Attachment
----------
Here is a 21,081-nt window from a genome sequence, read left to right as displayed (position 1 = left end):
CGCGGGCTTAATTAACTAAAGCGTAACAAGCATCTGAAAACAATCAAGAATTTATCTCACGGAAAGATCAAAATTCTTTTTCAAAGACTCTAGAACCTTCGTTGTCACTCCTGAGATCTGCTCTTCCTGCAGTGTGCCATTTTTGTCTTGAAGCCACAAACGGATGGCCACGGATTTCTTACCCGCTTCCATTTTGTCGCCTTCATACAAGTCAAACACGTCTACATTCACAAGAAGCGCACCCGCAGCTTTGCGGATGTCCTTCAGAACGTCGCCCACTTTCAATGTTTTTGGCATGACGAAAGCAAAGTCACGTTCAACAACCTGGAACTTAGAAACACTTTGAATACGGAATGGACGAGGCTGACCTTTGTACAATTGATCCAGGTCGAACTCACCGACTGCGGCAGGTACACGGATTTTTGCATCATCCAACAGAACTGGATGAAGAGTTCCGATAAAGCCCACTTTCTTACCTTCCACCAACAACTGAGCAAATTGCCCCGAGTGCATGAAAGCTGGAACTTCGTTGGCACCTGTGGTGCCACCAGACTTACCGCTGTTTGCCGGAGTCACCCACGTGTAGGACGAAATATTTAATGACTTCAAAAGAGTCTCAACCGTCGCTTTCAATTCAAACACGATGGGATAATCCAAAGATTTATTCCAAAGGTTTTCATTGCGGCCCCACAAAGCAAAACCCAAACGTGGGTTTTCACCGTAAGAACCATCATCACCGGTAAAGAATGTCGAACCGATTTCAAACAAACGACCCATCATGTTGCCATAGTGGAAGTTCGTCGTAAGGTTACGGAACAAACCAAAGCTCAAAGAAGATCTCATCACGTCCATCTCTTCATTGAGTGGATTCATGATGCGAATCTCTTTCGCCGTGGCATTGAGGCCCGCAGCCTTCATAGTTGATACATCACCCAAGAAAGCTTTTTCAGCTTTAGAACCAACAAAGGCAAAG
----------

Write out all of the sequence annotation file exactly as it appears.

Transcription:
Here is a 21,081-nt window from a genome sequence, read left to right as displayed (position 1 = left end):
CGCGGGCTTAATTAACTAAAGCGTAACAAGCATCTGAAAACAATCAAGAATTTATCTCACGGAAAGATCAAAATTCTTTTTCAAAGACTCTAGAACCTTCGTTGTCACTCCTGAGATCTGCTCTTCCTGCAGTGTGCCATTTTTGTCTTGAAGCCACAAACGGATGGCCACGGATTTCTTACCCGCTTCCATTTTGTCGCCTTCATACAAGTCAAACACGTCTACATTCACAAGAAGCGCACCCGCAGCTTTGCGGATGTCCTTCAGAACGTCGCCCACTTTCAATGTTTTTGGCATGACGAAAGCAAAGTCACGTTCAACAACCTGGAACTTAGAAACACTTTGAATACGGAATGGACGAGGCTGACCTTTGTACAATTGATCCAGGTCGAACTCACCGACTGCGGCAGGTACACGGATTTTTGCATCATCCAACAGAACTGGATGAAGAGTTCCGATAAAGCCCACTTTCTTACCTTCCACCAACAACTGAGCAAATTGCCCCGAGTGCATGAAAGCTGGAACTTCGTTGGCACCTGTGGTGCCACCAGACTTACCGCTGTTTGCCGGAGTCACCCACGTGTAGGACGAAATATTTAATGACTTCAAAAGAGTCTCAACCGTCGCTTTCAATTCAAACACGATGGGATAATCCAAAGATTTATTCCAAAGGTTTTCATTGCGGCCCCACAAAGCAAAACCCAAACGTGGGTTTTCACCGTAAGAACCATCATCACCGGTAAAGAATGTCGAACCGATTTCAAACAAACGACCCATCATGTTGCCATAGTGGAAGTTCGTCGTAAGGTTACGGAACAAACCAAAGCTCAAAGAAGATCTCATCACGTCCATCTCTTCATTGAGTGGATTCATGATGCGAATCTCTTTCGCCGTGGCATTGAGGCCCGCAGCCTTCATAGTTGATACATCACCCAAGAAAGCTTTTTCAGCTTTAGAACCAACAAAGGCAAAG